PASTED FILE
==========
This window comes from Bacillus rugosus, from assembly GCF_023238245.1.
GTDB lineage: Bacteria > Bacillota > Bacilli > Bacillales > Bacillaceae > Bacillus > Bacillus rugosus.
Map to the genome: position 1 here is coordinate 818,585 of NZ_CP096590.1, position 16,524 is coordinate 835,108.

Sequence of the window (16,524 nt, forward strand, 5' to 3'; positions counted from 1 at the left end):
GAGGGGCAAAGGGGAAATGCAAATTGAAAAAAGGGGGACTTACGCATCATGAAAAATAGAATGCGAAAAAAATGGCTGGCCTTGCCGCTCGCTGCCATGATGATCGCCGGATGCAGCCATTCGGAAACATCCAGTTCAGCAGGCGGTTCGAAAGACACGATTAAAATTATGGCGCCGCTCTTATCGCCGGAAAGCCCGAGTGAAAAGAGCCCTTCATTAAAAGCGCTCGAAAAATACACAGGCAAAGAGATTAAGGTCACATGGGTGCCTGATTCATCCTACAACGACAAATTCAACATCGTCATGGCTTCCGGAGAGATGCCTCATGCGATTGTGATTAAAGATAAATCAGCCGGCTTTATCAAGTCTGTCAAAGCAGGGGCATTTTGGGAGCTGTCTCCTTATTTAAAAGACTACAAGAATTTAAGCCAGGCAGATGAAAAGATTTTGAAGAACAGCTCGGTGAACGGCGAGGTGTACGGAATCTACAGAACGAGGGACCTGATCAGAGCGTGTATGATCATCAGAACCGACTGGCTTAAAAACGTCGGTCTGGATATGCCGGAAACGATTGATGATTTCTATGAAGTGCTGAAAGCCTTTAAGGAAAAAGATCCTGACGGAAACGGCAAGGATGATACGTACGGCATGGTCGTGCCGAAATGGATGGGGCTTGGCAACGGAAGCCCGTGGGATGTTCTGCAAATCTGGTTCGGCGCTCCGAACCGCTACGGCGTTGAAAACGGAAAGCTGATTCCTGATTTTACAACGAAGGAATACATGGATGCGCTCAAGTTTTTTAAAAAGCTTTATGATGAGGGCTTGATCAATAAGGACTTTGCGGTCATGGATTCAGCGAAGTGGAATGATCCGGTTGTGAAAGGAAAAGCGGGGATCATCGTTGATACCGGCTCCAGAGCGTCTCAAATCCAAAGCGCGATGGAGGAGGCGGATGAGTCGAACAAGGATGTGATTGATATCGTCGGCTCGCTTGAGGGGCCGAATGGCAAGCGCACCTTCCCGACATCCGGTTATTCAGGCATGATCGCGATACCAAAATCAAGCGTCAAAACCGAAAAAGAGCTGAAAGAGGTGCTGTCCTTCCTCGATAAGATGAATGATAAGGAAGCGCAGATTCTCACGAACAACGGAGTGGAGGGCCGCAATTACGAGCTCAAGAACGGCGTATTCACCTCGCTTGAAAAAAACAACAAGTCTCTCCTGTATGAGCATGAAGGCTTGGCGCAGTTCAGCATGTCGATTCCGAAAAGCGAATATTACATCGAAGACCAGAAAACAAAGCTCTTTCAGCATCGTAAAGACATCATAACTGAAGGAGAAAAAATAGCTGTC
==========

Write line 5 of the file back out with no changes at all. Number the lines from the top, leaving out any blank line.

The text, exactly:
GAGGGGCAAAGGGGAAATGCAAATTGAAAAAAGGGGGACTTACGCATCATGAAAAATAGAATGCGAAAAAAATGGCTGGCCTTGCCGCTCGCTGCCATGATGATCGCCGGATGCAGCCATTCGGAAACATCCAGTTCAGCAGGCGGTTCGAAAGACACGATTAAAATTATGGCGCCGCTCTTATCGCCGGAAAGCCCGAGTGAAAAGAGCCCTTCATTAAAAGCGCTCGAAAAATACACAGGCAAAGAGATTAAGGTCACATGGGTGCCTGATTCATCCTACAACGACAAATTCAACATCGTCATGGCTTCCGGAGAGATGCCTCATGCGATTGTGATTAAAGATAAATCAGCCGGCTTTATCAAGTCTGTCAAAGCAGGGGCATTTTGGGAGCTGTCTCCTTATTTAAAAGACTACAAGAATTTAAGCCAGGCAGATGAAAAGATTTTGAAGAACAGCTCGGTGAACGGCGAGGTGTACGGAATCTACAGAACGAGGGACCTGATCAGAGCGTGTATGATCATCAGAACCGACTGGCTTAAAAACGTCGGTCTGGATATGCCGGAAACGATTGATGATTTCTATGAAGTGCTGAAAGCCTTTAAGGAAAAAGATCCTGACGGAAACGGCAAGGATGATACGTACGGCATGGTCGTGCCGAAATGGATGGGGCTTGGCAACGGAAGCCCGTGGGATGTTCTGCAAATCTGGTTCGGCGCTCCGAACCGCTACGGCGTTGAAAACGGAAAGCTGATTCCTGATTTTACAACGAAGGAATACATGGATGCGCTCAAGTTTTTTAAAAAGCTTTATGATGAGGGCTTGATCAATAAGGACTTTGCGGTCATGGATTCAGCGAAGTGGAATGATCCGGTTGTGAAAGGAAAAGCGGGGATCATCGTTGATACCGGCTCCAGAGCGTCTCAAATCCAAAGCGCGATGGAGGAGGCGGATGAGTCGAACAAGGATGTGATTGATATCGTCGGCTCGCTTGAGGGGCCGAATGGCAAGCGCACCTTCCCGACATCCGGTTATTCAGGCATGATCGCGATACCAAAATCAAGCGTCAAAACCGAAAAAGAGCTGAAAGAGGTGCTGTCCTTCCTCGATAAGATGAATGATAAGGAAGCGCAGATTCTCACGAACAACGGAGTGGAGGGCCGCAATTACGAGCTCAAGAACGGCGTATTCACCTCGCTTGAAAAAAACAACAAGTCTCTCCTGTATGAGCATGAAGGCTTGGCGCAGTTCAGCATGTCGATTCCGAAAAGCGAATATTACATCGAAGACCAGAAAACAAAGCTCTTTCAGCATCGTAAAGACATCATAACTGAAGGAGAAAAAATAGCTGTC